Saber Article Index

2001 May-Jun

MEDEVAC 15th Med\15th FSB
Mike Bodnar
307B N Main Copperas Cove, TX 76522
1704 254-542-1961

The following eulogy for SNORE was sent over to me by '70-'71 MEDEVAC door gunner Larry ASH: "This has been a most disquieting year thus far. In January, we lost one of our most active and creative alumni: Sherman (SNORE) BREEDEN. Sherman died of a sudden heart attack after an extended illness. He was instrumental in the founding of our [15th MED] association and the locating of former members of 15th Medical Battalion, First Cavalry Division, who served in Vietnam. It was Sherman's dream that we all be reunited both physically and spiritually. He devoted his time and means to this effort for a very long time. I'm so glad to know that he lived to see the fruits of his labors.

The Sherman that I knew was very family-oriented and the love of his life was Ann, whom he referred to as, "My wife of 100 years." His granddaughter, Alyssa, is a gem and you could always see the sparkle in his eyes when she was with him or when he spoke of her. Sherm was very proud of his son, Chris, and his sweet daughter-in-law. After his family; his faith and country always sustained him. We all came to admire Sherman BREEDEN and count him among our true friends. Our hopes and prayers are with the family and Sherman, "We'll miss you."

MEDEVAC MEDIC Mark "DOC" HOLIDAY DOC459@EARTHLINK.NET from Valencia, CA wrote to say that he is sorry to learn about Sherman's passing and that he was a great friend and person.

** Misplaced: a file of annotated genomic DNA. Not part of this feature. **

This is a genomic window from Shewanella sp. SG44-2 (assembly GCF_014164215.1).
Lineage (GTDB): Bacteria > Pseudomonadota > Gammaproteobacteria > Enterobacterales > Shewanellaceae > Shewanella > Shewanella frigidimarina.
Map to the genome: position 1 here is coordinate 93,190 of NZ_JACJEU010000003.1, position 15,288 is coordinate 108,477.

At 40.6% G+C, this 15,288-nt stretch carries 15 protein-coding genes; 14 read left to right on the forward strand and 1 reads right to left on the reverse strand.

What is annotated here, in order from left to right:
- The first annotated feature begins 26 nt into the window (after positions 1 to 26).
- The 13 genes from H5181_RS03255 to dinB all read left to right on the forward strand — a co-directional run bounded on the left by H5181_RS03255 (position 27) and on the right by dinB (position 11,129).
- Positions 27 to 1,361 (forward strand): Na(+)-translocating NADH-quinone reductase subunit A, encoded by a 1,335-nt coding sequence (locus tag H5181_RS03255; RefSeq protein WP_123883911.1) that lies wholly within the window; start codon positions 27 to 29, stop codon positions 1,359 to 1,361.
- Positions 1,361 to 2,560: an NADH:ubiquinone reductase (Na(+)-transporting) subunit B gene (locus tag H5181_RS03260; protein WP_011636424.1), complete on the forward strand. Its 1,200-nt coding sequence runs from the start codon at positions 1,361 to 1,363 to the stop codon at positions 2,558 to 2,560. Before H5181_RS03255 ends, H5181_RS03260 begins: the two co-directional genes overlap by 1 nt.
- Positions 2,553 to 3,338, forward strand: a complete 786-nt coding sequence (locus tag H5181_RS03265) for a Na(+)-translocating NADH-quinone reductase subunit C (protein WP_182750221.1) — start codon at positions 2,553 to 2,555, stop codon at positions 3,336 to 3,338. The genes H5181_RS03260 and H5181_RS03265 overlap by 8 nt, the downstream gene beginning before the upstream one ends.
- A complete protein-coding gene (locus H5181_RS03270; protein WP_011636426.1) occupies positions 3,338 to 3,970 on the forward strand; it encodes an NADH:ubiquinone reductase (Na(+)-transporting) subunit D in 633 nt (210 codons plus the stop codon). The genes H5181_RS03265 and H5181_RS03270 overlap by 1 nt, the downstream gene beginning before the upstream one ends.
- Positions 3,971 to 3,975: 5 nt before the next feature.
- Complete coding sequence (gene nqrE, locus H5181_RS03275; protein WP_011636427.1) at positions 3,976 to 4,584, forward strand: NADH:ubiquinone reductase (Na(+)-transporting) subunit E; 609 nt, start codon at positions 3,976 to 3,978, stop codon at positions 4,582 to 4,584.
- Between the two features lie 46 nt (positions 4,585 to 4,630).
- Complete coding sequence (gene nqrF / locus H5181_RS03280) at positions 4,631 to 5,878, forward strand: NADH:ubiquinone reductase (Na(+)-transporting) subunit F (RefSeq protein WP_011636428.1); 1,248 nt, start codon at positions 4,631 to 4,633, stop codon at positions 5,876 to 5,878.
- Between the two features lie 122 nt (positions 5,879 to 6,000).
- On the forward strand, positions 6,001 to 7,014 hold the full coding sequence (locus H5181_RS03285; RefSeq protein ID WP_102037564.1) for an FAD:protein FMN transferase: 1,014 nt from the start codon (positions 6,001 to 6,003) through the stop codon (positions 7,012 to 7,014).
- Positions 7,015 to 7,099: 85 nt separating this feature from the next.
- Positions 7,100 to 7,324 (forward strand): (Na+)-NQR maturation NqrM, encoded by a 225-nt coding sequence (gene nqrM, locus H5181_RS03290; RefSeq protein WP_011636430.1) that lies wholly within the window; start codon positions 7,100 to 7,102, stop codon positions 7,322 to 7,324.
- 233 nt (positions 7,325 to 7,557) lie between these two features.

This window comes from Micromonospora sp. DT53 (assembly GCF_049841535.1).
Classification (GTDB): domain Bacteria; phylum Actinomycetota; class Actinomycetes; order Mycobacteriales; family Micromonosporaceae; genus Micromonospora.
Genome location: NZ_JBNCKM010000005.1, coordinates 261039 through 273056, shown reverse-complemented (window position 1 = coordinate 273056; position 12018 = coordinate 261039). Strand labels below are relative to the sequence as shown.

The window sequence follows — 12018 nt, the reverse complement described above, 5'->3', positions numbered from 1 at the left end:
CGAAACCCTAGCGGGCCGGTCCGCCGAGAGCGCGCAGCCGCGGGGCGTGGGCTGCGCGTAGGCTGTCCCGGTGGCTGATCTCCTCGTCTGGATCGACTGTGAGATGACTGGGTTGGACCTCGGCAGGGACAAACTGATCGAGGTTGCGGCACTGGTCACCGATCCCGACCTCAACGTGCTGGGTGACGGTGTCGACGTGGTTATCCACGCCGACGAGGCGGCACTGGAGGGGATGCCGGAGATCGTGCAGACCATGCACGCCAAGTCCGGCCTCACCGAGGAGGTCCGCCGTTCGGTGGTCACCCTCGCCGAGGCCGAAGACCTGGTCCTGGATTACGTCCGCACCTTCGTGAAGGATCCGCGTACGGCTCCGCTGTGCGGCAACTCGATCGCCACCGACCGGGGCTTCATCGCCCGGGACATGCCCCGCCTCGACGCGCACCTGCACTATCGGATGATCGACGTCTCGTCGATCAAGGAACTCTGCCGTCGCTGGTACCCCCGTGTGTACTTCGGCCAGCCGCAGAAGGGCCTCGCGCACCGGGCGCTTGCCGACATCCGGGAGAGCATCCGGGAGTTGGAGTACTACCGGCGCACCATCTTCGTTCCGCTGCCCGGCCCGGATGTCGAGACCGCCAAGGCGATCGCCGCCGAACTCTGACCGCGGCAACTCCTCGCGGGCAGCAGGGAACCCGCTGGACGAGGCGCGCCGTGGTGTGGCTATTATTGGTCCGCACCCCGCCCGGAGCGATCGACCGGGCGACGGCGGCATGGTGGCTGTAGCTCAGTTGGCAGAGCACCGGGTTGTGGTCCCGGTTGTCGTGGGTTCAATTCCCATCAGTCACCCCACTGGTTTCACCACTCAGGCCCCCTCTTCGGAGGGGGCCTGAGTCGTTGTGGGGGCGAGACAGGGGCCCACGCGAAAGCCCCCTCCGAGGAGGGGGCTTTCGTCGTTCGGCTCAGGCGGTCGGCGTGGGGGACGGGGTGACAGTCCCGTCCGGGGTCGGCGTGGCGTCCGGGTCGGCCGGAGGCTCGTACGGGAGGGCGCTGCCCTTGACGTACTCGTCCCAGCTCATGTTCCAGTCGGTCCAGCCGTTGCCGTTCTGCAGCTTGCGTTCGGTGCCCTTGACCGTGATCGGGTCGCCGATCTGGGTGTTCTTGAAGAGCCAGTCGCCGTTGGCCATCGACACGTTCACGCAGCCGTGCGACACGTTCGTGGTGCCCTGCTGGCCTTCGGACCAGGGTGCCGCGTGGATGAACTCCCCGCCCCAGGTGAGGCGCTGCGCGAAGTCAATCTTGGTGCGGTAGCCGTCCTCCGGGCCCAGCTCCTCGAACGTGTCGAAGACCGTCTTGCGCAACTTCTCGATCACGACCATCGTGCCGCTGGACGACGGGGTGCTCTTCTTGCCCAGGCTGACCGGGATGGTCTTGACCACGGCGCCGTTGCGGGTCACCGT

Ann BREEDEN MARYSHERMAN@JUNO.COM , SNORE's wife, wrote to say, "To the "brothers" of The 15th Medical Battalion Association: Thank you for the beautiful flowers, many cards, letters, and phone calls. Special thanks to Jim "Fergie" FERGUSON and Dillard CARTER for the visit. You touched my soul. A loving supportive family and comforting words from friends is helping me through the worst time of my life."

Chris BREEDEN MOTOMAN45@JUNO.COM , SNORE's son, wrote: "I thank you all for the friendship, and love you have given my Dad."

MEDEVAC crew chief Jim FERGUSON JIMFERG@HOME.COM says, "To all of those who knew Sherman, and especially to his family, you have my most heart felt sympathy. To Sherman: You epitomized the meaning of 'Friend.' A place in heaven is reserved for you, because if anyone deserves to be there, it most certainly is 'you.' So long old buddy." Dan PETERJOHN UHLAN@AOL.COM e-mailed to tell us: "I was assigned to 2-8 Cav in 1990-1992. I have been asked by the 8th Cav Association to organize a soldier support program for 1100 young troopers currently deployed to Kuwait for six months as a part of TF 3-8 Cav. The details of this program can be found in the attached letter.

My purpose in contacting you is to solicit your help in getting members of the 15th MED\15th FSB alumni to participate in the program by adopting some of the support units that form a part of TF 3-8 Cav. As you will see by the Troop List in the attached letter, not many of the 'slice' units are technically part of the 15th MED or the 15th FSB.